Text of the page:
A guest post by Roo Mulligan
My good friend in elementary school was smart, pretty, creative and lively. We had a great time playing together. She was curious about many things and a natural leader – always coming up with fun things for us to do together.
When we reached high school and started becoming interested in boys, I noticed that she started to play dumb. I don’t think she consciously decided to hide her quick intelligence; she was just smart enough to know that the boys didn’t want to feel dumb around her. High school can be a rough time for everyone.
The kids are all learning to navigate friendships and dating and all the ways of interacting with others; family, friends, teachers. The boys want to feel strong, masculine and attractive to the girls. When a girl is obviously smart, attractive, fun, and bright they can be intimidated by that, convinced she would never like them and so not even try to get to know her.
My friend was very pretty so the boys all wanted to date her. Afraid of scaring them away, she started to play dumb. She’d ask for their help on math assignments that she totally understood better than them. She pretended not to understand jokes so they would have to explain it to her and their egos would inflate.
Just the other day I was sitting with a group of friends and we were discussing our week and how stressful it was. My one friend mentioned how they all struggled except for me who seemed to always have it together. My first thought was “Ha that is so not true.” I started thinking of all the things I am going through right now; dealing with my mother’s death, preparing form my oldest daughter to leave soon for college, getting ready to graduate from my Master’s program and having to start a job search.
I wanted to launch into a litany of how bad I had it too but then I stopped myself. What good would it do any of us to focus on all the negatives? We think that by jumping into the boiling pot with others we will establish a connection with them, have a stronger friendship. We all want that feeling of bonding, connection, acceptance and love. I didn’t want to stand out- if I did then I might be alone and disconnected.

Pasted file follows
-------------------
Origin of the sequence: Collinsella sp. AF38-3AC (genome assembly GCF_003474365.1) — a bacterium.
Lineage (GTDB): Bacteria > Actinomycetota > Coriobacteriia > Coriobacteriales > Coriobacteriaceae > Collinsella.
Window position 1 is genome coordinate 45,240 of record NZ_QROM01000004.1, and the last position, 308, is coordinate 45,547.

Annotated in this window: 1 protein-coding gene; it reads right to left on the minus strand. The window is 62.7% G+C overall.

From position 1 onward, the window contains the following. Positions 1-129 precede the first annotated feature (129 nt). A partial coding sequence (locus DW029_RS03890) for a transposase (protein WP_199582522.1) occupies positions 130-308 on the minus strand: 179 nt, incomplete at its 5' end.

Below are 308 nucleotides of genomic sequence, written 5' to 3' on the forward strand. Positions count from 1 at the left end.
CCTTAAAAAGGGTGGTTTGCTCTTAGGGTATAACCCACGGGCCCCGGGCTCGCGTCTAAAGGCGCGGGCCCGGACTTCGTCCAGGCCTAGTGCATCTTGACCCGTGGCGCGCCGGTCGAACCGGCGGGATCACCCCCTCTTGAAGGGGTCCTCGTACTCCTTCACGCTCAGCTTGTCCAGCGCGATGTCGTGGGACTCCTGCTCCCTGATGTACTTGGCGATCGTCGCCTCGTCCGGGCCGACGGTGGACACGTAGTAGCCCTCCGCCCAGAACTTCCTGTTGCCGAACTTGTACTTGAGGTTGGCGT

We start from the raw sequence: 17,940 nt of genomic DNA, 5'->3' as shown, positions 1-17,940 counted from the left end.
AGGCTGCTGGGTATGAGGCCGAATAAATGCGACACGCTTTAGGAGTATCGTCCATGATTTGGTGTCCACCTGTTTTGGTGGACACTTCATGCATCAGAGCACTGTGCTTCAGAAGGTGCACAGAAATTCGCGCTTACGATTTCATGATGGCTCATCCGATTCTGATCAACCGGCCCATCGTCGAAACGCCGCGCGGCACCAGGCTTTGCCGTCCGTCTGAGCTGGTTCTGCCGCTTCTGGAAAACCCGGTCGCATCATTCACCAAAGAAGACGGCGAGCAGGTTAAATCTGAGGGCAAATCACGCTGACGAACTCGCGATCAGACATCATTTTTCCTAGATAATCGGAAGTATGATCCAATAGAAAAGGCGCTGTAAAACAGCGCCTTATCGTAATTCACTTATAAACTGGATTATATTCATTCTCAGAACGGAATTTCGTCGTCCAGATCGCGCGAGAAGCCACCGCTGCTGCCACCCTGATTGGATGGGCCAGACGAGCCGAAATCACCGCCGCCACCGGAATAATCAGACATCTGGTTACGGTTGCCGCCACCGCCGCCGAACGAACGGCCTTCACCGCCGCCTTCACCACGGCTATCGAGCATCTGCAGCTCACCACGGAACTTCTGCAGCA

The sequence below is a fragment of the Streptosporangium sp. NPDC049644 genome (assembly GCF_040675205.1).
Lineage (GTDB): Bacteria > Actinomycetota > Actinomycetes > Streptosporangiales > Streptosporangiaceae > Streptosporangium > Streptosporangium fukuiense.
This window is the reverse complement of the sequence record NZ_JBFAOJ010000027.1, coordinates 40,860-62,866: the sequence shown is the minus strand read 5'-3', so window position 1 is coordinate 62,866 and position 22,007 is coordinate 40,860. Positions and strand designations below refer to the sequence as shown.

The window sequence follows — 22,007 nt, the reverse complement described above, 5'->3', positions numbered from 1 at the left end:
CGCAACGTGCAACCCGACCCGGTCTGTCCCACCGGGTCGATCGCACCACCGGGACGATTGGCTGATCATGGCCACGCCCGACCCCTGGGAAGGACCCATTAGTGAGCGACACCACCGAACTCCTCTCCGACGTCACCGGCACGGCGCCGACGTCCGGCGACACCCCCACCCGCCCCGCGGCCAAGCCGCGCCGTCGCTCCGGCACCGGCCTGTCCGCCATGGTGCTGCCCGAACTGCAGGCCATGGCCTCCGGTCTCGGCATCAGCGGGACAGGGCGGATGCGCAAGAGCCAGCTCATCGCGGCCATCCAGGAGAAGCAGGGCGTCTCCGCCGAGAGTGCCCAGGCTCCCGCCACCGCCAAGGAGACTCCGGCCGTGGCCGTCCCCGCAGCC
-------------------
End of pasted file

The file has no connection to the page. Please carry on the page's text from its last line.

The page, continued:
But by sharing my woes and dimming my successes I would be making myself feel bad for a momentary “yeah I feel your pain” connection. We would all feel worse in a “the world is a sad, dreary place and we are all just barely surviving” way. The negative outlook doesn’t draw us closer it just throws us into the pit of gloom where we all flounder feeling alone, like we have to struggle to survive. I choose to look for joy in my life. I choose to have fun.
I think about how I want my life to be and moaning about my hardships is not how I want to spend my time. I want to travel. I want to laugh with my friends, play with my family, learn new things and sing in the shower. Life continues whether we choose to struggle against it or enjoy it. When I turn my attention to all that is wrong in life I miss out on all that is right.
Just as my friend gave into the temptation to lower her accomplishments to gain acceptance, I was tempted to protest what my friend said with a litany of my stresses but I stayed quiet. I’m choosing to find fun in my life. I like to think I’m an authentic person and it is hard to feel like you are ostracized or different from others.
I don’t want to be rejected or thought of as so perfect they can’t relate to or talk to me but I only have this life to live right now. It is going to continue on whether I choose to be miserable or happy. I choose joy, light, laughter and fun. I will not dim my light for anyone.
About the Author
Roo Mulligan is a certified fitness specialist and a Confidence Coach with a Master’s in Counseling. She specializes in incorporating fun into our health to increase our energy and bring joy into our lives. Learn more about Roo on her website, www.healthylivingisfun.com or find her on facebook at www.facebook.com/healthylivingisfun.